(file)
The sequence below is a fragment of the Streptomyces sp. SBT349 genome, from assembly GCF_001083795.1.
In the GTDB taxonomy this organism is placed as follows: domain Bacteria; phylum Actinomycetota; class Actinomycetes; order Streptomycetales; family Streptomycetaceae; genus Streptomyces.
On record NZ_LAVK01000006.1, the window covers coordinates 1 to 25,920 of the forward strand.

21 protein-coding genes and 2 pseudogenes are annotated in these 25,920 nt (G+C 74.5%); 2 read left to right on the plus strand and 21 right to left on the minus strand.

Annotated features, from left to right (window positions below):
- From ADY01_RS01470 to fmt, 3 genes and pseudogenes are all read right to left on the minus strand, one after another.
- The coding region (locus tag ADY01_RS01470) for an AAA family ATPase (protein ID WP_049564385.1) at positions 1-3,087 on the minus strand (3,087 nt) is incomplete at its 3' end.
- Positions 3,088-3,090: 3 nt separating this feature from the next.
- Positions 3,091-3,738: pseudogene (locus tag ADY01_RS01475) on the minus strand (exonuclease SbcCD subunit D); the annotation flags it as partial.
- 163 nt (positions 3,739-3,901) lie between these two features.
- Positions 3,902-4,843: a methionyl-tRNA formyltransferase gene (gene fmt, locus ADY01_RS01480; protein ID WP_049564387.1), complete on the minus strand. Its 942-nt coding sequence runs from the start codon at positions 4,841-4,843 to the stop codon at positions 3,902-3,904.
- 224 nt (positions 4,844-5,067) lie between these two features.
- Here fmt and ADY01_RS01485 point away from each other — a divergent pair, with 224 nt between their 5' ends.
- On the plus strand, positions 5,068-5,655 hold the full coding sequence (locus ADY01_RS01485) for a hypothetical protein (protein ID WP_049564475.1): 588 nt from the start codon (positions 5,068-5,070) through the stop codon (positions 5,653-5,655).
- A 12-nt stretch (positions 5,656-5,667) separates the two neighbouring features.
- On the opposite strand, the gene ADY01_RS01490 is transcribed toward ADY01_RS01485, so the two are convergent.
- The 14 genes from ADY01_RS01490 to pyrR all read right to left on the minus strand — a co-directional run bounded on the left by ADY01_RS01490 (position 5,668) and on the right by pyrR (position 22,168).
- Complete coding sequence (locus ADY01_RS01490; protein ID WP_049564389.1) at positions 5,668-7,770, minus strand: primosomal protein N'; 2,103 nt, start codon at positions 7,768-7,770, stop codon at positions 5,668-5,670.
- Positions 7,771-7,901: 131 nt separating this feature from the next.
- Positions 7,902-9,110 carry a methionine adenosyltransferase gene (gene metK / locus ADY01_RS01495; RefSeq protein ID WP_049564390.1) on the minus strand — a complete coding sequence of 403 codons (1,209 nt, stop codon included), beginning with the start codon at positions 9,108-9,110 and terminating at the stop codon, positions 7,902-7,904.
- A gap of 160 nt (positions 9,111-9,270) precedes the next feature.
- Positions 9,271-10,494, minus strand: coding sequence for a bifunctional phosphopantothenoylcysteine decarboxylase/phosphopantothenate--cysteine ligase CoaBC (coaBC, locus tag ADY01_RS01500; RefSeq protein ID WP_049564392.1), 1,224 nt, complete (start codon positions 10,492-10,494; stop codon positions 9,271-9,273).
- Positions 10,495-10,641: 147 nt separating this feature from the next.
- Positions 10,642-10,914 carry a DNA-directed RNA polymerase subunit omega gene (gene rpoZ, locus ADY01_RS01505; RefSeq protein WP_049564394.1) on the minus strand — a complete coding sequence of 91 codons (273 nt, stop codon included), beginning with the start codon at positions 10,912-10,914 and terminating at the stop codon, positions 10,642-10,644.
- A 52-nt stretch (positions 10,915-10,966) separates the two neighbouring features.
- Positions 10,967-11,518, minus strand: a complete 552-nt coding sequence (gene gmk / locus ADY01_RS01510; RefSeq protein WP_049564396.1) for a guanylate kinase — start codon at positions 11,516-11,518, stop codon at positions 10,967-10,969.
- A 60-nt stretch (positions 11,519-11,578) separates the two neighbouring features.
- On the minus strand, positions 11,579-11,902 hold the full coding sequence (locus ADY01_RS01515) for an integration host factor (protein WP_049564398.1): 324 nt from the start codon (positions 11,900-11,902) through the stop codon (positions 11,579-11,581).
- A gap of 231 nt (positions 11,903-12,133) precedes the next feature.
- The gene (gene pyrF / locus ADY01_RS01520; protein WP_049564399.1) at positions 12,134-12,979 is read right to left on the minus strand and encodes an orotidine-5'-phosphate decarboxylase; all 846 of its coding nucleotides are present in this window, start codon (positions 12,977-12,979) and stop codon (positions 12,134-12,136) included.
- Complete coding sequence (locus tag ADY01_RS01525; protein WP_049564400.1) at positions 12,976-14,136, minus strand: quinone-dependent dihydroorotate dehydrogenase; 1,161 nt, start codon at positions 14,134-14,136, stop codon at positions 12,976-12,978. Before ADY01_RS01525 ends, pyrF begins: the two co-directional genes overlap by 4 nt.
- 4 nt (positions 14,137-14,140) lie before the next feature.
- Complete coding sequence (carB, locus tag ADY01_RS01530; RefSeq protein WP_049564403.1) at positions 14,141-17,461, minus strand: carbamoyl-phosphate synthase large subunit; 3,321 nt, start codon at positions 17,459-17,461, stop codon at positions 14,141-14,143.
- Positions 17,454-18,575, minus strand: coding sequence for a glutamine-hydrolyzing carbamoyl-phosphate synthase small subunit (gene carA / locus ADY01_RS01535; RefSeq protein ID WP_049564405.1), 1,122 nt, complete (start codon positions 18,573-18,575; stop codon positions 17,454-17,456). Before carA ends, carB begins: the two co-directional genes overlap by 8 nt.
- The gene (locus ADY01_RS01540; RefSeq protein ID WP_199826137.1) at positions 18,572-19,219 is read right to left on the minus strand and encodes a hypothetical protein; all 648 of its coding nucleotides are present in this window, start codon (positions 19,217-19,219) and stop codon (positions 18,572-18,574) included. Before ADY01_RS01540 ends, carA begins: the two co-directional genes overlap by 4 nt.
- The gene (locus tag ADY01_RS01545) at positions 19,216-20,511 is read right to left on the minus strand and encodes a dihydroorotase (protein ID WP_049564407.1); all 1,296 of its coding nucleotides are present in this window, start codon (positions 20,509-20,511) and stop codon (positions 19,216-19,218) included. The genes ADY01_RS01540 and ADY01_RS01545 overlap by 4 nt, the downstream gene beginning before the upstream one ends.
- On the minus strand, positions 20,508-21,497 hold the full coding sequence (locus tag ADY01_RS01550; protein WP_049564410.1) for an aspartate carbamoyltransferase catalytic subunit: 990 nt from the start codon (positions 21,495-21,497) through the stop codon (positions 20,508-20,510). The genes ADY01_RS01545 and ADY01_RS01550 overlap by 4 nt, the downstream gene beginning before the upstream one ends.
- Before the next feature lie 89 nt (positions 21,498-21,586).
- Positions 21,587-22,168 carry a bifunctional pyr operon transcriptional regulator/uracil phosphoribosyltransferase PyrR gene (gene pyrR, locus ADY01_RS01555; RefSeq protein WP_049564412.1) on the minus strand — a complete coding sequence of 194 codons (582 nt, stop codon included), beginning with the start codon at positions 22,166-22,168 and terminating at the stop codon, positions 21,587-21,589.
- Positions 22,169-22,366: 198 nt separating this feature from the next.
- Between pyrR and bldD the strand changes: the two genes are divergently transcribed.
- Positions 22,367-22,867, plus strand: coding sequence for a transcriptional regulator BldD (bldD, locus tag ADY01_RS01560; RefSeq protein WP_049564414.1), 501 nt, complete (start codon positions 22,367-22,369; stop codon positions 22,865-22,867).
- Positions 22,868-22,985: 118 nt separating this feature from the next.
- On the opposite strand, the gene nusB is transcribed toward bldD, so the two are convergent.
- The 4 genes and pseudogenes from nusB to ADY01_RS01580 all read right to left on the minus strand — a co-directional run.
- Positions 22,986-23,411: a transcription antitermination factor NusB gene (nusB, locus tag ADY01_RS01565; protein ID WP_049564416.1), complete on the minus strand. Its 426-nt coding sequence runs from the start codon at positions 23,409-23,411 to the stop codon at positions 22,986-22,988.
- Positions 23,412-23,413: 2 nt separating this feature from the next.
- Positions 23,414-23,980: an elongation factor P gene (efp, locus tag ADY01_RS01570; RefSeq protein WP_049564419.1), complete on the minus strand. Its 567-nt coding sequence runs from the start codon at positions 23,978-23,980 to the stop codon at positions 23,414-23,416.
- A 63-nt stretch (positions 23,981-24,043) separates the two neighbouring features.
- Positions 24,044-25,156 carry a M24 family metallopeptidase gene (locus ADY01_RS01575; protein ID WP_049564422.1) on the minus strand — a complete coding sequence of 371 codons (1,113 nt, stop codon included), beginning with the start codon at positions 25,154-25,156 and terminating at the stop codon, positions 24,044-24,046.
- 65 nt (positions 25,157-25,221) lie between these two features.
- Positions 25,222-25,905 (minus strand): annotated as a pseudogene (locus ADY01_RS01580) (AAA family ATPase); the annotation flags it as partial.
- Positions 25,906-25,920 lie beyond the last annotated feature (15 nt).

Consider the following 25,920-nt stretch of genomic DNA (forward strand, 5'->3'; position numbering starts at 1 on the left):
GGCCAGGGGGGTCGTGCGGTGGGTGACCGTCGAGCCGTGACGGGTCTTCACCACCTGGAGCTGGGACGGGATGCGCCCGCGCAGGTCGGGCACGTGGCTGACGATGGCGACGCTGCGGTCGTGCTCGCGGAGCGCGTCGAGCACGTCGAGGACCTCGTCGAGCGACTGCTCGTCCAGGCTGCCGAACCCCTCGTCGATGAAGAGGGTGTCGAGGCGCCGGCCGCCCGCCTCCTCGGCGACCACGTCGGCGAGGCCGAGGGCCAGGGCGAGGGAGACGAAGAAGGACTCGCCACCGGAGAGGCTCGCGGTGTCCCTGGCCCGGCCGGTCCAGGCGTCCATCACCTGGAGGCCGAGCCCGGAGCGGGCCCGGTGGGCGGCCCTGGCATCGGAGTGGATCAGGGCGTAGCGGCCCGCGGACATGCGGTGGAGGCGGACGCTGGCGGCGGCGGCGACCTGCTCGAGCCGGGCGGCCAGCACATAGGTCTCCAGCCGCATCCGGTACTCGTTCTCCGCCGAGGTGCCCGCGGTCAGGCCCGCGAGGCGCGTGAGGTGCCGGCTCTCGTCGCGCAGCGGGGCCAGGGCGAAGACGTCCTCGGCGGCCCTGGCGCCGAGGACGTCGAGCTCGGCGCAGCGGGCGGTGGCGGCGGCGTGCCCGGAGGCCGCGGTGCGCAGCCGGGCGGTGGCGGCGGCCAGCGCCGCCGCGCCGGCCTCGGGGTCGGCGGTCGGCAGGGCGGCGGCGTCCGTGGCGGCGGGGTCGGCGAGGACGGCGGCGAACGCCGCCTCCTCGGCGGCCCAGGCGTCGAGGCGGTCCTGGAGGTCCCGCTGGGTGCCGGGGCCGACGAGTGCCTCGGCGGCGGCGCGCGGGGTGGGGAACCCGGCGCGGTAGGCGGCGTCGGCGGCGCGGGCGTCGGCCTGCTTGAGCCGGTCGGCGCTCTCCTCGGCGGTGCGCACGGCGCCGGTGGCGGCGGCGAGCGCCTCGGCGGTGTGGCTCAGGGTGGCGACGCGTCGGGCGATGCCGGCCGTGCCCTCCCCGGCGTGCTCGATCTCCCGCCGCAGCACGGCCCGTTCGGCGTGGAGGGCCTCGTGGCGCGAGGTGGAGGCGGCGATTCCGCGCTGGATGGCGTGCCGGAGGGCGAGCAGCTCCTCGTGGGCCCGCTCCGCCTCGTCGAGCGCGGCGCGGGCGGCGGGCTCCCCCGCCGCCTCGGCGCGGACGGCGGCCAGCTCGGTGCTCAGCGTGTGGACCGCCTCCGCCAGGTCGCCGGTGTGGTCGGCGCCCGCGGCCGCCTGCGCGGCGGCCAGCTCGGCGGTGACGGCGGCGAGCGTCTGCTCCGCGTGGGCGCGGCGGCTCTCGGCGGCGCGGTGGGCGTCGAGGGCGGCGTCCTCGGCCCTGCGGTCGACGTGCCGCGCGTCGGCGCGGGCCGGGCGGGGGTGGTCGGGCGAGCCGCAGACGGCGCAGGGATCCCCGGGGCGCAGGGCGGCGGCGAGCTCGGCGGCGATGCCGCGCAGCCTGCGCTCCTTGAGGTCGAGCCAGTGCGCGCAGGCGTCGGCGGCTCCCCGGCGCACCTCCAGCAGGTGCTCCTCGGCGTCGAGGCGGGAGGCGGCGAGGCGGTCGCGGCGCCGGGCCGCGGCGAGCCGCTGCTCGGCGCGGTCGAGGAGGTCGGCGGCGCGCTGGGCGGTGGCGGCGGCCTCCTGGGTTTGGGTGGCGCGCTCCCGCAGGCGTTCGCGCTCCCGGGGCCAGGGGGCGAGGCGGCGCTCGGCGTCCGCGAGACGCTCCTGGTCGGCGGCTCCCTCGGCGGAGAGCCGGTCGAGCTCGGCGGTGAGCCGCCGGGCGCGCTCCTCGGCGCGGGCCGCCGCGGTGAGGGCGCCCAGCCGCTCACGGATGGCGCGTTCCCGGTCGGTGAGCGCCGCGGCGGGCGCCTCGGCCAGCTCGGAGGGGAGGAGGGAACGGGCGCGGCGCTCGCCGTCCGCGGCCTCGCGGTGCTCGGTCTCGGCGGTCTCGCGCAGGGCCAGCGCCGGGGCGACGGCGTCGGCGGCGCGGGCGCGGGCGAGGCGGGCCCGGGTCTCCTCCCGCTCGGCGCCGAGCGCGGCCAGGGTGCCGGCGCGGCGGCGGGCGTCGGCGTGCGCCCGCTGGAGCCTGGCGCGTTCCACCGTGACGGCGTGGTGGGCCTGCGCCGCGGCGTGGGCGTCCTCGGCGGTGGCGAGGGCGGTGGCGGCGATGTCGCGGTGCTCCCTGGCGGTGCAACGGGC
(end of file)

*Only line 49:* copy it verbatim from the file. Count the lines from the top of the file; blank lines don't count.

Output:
- A 63-nt stretch (positions 23,981-24,043) separates the two neighbouring features.